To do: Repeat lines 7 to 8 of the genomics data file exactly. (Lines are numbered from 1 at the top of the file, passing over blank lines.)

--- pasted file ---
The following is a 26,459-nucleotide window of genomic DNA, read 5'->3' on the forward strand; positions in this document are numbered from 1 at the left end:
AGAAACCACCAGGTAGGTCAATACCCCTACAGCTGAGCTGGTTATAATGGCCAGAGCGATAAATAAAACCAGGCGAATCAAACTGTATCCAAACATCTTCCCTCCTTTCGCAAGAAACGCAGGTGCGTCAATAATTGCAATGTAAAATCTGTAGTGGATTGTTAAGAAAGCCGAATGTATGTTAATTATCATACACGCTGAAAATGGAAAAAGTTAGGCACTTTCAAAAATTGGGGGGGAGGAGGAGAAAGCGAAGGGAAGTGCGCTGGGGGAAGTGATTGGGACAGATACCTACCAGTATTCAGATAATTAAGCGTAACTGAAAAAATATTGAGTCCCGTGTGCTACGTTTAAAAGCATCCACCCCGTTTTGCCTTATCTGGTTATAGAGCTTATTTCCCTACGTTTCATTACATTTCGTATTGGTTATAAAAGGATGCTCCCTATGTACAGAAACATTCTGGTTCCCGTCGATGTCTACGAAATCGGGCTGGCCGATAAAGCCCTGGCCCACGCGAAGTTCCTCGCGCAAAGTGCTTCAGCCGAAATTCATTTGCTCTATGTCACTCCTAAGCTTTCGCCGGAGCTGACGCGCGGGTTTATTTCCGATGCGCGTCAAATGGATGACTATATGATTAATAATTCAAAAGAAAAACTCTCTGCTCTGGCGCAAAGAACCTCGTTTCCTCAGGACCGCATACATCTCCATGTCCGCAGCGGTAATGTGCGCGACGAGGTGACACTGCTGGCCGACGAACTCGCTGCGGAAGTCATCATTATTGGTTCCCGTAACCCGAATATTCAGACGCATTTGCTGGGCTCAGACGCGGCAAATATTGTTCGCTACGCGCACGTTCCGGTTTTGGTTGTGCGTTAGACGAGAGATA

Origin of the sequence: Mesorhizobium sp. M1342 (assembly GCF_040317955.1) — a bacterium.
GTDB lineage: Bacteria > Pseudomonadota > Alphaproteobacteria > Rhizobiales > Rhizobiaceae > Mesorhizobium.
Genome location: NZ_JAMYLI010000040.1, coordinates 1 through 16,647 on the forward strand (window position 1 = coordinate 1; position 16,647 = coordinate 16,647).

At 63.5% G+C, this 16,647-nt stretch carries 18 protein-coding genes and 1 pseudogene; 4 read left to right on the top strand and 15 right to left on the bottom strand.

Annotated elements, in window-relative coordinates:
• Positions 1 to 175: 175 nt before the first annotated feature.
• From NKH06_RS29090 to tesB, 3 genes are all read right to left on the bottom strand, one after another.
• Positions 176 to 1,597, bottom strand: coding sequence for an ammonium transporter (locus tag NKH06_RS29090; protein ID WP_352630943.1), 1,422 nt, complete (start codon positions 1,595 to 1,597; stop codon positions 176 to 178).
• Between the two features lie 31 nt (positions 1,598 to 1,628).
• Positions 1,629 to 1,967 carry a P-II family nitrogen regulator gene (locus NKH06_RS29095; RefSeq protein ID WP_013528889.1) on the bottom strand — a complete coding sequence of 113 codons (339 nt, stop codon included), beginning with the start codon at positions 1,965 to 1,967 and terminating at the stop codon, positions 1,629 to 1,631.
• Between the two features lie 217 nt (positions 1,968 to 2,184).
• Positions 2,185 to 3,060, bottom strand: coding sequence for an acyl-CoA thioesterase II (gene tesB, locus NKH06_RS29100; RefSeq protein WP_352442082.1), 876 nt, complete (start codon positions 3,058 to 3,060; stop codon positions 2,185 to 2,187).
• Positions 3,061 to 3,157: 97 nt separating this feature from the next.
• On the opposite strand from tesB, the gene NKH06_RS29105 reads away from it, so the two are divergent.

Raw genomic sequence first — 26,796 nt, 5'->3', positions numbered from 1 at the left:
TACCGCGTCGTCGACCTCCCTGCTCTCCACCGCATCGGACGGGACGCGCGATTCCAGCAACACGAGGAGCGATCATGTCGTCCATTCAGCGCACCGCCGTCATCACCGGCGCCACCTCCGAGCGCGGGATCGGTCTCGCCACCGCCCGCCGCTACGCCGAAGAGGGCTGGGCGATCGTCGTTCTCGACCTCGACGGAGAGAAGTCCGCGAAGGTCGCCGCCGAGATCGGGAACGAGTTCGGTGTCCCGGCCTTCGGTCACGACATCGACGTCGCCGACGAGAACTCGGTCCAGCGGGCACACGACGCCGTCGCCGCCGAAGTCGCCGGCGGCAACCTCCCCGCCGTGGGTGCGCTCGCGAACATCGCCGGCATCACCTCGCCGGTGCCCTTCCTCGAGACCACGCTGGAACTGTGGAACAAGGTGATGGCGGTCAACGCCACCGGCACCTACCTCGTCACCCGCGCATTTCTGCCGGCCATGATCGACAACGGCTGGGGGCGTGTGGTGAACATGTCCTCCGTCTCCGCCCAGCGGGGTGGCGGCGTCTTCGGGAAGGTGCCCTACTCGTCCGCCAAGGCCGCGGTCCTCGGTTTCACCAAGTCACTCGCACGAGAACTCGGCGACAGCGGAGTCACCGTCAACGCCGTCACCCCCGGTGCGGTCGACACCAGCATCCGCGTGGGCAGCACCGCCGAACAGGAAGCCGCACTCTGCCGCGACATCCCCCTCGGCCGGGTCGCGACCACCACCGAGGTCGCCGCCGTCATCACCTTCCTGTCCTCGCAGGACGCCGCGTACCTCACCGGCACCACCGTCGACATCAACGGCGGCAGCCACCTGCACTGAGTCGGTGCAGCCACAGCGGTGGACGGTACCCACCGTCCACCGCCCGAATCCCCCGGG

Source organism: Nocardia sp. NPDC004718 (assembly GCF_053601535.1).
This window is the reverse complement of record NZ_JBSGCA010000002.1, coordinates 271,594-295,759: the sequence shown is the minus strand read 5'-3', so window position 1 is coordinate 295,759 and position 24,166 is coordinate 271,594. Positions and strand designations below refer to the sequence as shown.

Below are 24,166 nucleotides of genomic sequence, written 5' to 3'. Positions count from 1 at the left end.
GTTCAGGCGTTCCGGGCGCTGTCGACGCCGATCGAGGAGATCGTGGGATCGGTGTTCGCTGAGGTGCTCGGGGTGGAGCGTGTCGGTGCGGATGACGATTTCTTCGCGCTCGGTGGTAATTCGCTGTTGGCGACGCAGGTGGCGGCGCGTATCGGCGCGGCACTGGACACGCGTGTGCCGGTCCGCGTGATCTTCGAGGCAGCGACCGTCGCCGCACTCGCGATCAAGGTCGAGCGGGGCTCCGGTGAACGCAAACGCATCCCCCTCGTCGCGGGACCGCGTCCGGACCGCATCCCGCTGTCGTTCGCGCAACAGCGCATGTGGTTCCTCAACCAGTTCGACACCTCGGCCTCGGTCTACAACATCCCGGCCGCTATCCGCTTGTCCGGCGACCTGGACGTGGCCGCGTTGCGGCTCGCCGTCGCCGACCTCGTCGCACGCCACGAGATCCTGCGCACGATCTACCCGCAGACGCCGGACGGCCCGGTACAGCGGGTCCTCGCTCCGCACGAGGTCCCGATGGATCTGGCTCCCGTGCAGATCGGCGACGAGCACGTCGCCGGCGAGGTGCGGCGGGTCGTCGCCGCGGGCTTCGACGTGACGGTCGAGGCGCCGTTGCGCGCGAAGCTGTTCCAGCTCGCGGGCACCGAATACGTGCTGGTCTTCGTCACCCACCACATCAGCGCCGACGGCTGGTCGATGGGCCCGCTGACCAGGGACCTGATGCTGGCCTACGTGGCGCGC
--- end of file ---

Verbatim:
Annotated elements, in window-relative coordinates:
• Positions 1 to 175: 175 nt before the first annotated feature.